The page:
2924868770_3caa81a1fdWe are a species that depend on one another. Scientists theorize humans have specially adapted neurons that help us feel what others feel, providing evidence that we survive through our empathy for others. We’re meant to be part of a tribe and our brains seek out rewards that make us feel accepted, important, attractive, and included.

Many of our institutions and industries are built around this need for social reinforcement. From civic and religious groups to spectator sports, the need to feel social connectedness informs our values and drives much of how we spend our time. Communication technology in particular has given rise to a long history of companies that have provided better ways of delivering what I call, “rewards of the tribe.”

The CES swarm.

This week, thousands of people swarmed the annual Consumer Electronics Show in Las Vegas. Looking from above, the scene resembled an insect infestation of scampering masses in a hive of the latest must-haves.

When considering our complex relationship with technology, perhaps it is useful to reflect upon the plight of one particular bug, the male julodimorpha beetle, who like us at times, can’t get enough of a bad thing. His misplaced desire is so powerful that it threatens the survival of his species.

While in flight, the male scans the dry ground of the Australian outback, looking for love. He seeks out the largest, reddest female he can find because these two traits, size and color, impart instinctual cues about the genetic fitness of his mate. Suddenly, the sight of his dream girl stops him mid-air. He composes himself and approaches the sultry beauty.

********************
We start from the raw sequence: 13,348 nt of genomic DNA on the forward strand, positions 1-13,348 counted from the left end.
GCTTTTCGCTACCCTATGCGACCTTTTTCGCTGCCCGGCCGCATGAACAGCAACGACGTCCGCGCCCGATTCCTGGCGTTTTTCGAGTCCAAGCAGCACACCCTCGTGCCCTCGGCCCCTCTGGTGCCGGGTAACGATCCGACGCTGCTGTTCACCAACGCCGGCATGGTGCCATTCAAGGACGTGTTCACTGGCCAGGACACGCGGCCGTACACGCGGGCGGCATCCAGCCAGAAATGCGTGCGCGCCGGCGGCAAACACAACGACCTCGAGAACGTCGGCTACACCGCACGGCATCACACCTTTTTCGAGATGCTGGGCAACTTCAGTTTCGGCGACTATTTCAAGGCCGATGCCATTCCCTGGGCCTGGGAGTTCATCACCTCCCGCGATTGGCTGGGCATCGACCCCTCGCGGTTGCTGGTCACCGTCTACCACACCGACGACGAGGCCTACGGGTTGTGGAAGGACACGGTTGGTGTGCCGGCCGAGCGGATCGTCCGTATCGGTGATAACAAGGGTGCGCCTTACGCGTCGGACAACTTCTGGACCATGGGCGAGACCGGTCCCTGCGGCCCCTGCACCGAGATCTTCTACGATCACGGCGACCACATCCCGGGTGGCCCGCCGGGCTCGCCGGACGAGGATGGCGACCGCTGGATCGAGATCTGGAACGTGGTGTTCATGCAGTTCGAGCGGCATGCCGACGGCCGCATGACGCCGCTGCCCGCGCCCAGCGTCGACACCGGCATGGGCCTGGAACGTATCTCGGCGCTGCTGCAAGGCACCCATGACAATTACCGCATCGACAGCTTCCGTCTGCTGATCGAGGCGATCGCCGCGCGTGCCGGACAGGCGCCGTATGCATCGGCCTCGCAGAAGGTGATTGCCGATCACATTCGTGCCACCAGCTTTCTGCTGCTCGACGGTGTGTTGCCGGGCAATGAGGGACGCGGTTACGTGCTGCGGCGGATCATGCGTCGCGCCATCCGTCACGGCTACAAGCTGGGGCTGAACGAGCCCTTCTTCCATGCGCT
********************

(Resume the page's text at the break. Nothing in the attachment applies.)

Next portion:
Note: I’m pleased to have co-authored this post with Sangeet Paul Choudary, who analyzes business models for network businesses at Platformed.info. Follow Sangeet on Twitter at @sanguit.

If there is one altar at which Silicon Valley worships, it is the shrine of the holy network effect. Its mystical powers pluck lone startups from obscurity and elevate them to fame and fortune. The list of anointed ones includes nearly every technology success story of the past 15 years. Apple, Facebook, Microsoft, eBay, and PayPal, have each soared to multi-billion-dollar valuations on the supreme power of the network effect.

But today, the power of the network effect is fading, at least in its current incarnation. Traditionally defined as a system where each new user on the network increases the value of the service for all others, a network effect often creates a winner-takes-all dynamic, ordaining one dominant company above the rest. Moreover, these companies often wield monopoly-like powers over their industries.